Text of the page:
Cathedral ceiling roof assemblies, with ceilings attached directly to the underside of sloped roof rafters or trusses, are special cases of ventilated roofs. Research concerning roof ventilation for effective control of ice-dams on cathedral ceiling roof assemblies (see references) indicates that the necessary vent opening size and vent space above the insulation is related to the amount of roof insulation, roof slope and length of the slope. The research indicates that much larger openings and larger cavity height above the insulation is necessary-beyond that required by codes—for effective condensation and/or ice-dam mitigation. Vented nail-base insulation panels, though conceptually similar to “vented” cathedral ceiling roof assemblies, typically do not provide nearly sufficient ventilation and air-flow for ice-dam mitigation and condensation control in all such roof configurations.

Warm/compact steep-slope roof assemblies conduct heat through insulation over time and narrow closed cavities or spaces are susceptible to condensation, and contribute to ice-dam formation. Properly sized ventilation cavities, such as can be constructed with over-framing assemblies, located above a compact insulated roof assembly, can provide the ventilation necessary to move sufficient air under the elevated roof sheathing and thus reduce the likelihood of snow-melt and mitigate ice-dams.

Ice-Dam Protection Membrane / Ice Barriers – Both the International Building Code (IBC) and the International Residential Code (IRC) indicate that a history of ice-dam formation is prudent criteria for deciding to install an ice barrier (the IBC and IRC term) or ice-dam protection membrane (WSRCA preferred term) in roof assemblies. The IRC, however, requires ice barrier if adopted or specifically specified by the local building department in Table R301.2(1) the Climatic and Geographic Design Criteria.

 

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REFERENCE DOCUMENTS:

• WSRCA/TRI Tile Roofing Manual for Cold Climates, 1998, Reprinted 2005.

• Air Vent Inc. Attic Ventilation: Tips and Answers from the Experts December 2016.

• CertainTeed Shingle Applicators Manual, January 2011.

• Fryer, Mark; Brown, E. Staples; Design of Ventilated Attic Spaces for Buildings in Cold Regions; State of Alaska Department of Transportation and Public Facilities Division of Planning and Programming Research Section 2301 Peger Road Fairbanks AK 99701, January 1986.

• State of Alaska Department of Transportation & Public Facilities; Roofing Standards Manual, February 1986.

• Tobaisson, Wayne; Tantillo, Thomas; Buska, James; Ventilating Cathedral Ceilings to Prevent Problematic Icings at Their Eaves; Proceedings of the North American Conference on Roofing Technology September 1999, Toronto, Ontario.

• Holladay, Martin; How It Works: Ice Dams; Fine Home Building, December 2015 / January 2016.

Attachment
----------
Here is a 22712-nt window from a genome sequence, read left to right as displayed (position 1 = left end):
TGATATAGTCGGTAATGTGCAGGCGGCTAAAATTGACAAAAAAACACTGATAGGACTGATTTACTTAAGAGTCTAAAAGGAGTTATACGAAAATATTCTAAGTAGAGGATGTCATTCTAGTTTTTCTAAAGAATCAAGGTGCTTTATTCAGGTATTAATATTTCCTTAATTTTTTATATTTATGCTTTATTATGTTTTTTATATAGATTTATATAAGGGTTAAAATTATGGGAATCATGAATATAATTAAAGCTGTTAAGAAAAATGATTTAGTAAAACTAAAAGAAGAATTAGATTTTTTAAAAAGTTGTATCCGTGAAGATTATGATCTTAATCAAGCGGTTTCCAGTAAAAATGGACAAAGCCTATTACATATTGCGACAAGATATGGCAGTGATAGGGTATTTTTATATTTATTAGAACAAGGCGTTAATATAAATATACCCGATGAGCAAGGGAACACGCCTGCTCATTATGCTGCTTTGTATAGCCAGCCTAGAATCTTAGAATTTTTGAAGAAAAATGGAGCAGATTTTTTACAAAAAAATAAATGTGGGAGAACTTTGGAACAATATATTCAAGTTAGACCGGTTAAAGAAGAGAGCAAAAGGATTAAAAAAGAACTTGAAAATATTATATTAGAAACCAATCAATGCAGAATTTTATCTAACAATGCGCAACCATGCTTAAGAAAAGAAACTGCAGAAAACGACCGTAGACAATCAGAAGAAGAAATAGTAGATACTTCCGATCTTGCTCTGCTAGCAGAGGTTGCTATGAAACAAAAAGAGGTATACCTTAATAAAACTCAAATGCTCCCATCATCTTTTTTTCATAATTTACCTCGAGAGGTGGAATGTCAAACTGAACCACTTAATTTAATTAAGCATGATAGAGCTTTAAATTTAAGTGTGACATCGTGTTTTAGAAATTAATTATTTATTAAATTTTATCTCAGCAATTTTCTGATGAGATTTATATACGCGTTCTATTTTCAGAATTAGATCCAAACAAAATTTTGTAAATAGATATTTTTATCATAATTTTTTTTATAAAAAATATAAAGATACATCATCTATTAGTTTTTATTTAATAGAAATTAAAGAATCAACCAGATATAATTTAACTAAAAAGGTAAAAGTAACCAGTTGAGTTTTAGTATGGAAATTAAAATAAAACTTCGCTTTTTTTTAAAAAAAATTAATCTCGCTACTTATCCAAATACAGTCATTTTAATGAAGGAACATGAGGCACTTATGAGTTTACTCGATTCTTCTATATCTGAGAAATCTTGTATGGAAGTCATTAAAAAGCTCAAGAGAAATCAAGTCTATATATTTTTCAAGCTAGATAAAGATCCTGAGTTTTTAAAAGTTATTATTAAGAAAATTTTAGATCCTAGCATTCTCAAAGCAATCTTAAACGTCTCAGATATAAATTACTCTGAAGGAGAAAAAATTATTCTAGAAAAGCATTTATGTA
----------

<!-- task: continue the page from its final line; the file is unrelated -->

• Holladay, Marin; Preventing Ice Dams; Fine Home Building, May 2011.

• Rupar, Maciek; Ice Dam Busting: Eradicating Ice Dams Begins Below the Roof Deck; Professional Roofing, June 2012.

• Hoffman, Jeffrey; An Ice Dam Analyzed; Journal of Light Construction, March 2010.

• Ireton, Kevin; Venting the Roof; Exterior Finishing Fine Home Building, June 2010.

• WSRCA Steep-Slope Committee; Laminated Shingles & Water-Shedding Roof Systems for Lower Slopes, January/February 2010.

• ARMA Asphalt Roofing Residential Manual Pages 47-48 Eave Flashing for Ice Dam Protection, 2006.

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LEGAL  DISCLAIMER

All rights reserved.  All content (text, trademarks, illustrations, reports, photos, logos, graphics, files, designs, arrangements, etc.) in this Technical Opinion (“Opinion”) is the intellectual property of Western States Roofing Contractors Association (WSRCA) and is protected by the applicable protective laws governing intellectual property. The Opinion is intended for the exclusive use by its members as a feature of their membership. This document is intended to be used for educational purposes only, and no one should act or rely solely on any information contained in this Opinion as it is not a substitute for the advice of an attorney or construction engineer with specific project knowledge. Neither WSRCA nor any of its, contractors, subcontractors, or any of their employees, directors, officers, agents, or assigns make any warranty, express or implied, or assumes any legal liability or responsibility for the accuracy, completeness, or any third party’s use (or the results of such use) of any information or process disclosed in the Opinion.  Reference herein to any general or specific commercial product, process or service does not necessarily constitute or imply its endorsement or recommendation by WSRCA. References are provided as citations and aids to help identify and locate other resources that may be of interest, and are not intended to state or imply that WSRCA sponsors, is affiliated or associated with, or is legally responsible for the content reflected in those resources. WSRCA has no control over those resources and the inclusion of any references does not necessarily imply the recommendation or endorsement of same.